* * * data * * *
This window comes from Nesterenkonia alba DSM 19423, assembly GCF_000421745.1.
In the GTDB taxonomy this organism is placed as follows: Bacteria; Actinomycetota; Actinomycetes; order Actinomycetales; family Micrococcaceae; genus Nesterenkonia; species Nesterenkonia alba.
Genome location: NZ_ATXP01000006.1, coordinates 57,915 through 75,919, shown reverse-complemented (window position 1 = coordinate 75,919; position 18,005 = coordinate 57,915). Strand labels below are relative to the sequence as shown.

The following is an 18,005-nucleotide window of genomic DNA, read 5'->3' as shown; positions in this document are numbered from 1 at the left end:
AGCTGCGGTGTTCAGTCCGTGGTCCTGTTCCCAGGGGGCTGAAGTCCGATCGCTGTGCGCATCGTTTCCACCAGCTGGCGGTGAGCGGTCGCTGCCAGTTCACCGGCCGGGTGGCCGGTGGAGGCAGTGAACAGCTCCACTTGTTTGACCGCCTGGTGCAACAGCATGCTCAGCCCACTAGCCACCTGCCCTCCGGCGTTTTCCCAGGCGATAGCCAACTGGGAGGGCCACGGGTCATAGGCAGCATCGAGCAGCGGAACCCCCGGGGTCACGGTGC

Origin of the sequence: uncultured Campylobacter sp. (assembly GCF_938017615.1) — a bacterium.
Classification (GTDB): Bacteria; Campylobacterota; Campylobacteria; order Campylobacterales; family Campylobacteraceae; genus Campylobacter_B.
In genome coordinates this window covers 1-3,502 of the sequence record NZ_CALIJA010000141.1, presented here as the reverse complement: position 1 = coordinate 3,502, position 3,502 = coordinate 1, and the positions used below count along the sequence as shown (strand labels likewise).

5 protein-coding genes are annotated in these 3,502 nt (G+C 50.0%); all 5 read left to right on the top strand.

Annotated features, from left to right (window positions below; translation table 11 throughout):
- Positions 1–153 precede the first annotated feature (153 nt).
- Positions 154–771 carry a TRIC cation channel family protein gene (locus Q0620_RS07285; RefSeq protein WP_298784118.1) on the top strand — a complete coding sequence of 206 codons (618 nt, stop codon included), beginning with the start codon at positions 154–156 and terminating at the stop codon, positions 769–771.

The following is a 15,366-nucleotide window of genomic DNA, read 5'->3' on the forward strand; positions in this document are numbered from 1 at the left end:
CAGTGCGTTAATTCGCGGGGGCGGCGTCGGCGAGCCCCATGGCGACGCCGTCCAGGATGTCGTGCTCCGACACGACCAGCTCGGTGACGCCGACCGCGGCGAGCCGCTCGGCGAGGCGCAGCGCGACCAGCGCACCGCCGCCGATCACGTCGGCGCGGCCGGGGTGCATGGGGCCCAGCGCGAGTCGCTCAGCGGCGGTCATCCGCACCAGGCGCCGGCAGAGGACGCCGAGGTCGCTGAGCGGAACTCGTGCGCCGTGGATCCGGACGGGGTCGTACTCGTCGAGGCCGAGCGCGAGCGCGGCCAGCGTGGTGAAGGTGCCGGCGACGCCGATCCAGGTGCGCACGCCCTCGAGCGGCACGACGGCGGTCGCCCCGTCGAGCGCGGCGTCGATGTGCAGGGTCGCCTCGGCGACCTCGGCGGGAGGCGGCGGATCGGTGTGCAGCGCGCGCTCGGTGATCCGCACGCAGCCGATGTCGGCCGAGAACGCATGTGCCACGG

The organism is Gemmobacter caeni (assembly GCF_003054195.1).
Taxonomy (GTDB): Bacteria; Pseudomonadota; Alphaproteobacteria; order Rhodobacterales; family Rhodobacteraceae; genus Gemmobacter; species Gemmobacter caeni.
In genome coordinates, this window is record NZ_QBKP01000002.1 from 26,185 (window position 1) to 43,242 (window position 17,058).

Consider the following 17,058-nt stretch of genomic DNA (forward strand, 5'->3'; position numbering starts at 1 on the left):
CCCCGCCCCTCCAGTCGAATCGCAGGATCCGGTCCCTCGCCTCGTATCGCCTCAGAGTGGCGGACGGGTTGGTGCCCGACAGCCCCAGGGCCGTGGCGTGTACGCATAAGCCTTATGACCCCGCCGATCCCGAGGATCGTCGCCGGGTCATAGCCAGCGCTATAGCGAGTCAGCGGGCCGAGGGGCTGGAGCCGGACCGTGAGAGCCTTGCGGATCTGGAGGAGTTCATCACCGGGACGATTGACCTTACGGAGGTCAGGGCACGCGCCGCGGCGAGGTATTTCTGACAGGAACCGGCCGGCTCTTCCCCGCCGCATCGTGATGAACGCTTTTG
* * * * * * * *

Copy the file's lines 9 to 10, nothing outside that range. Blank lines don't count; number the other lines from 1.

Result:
5 protein-coding genes are annotated in these 3,502 nt (G+C 50.0%); all 5 read left to right on the top strand.

Annotated features, from left to right (window positions below; translation table 11 throughout):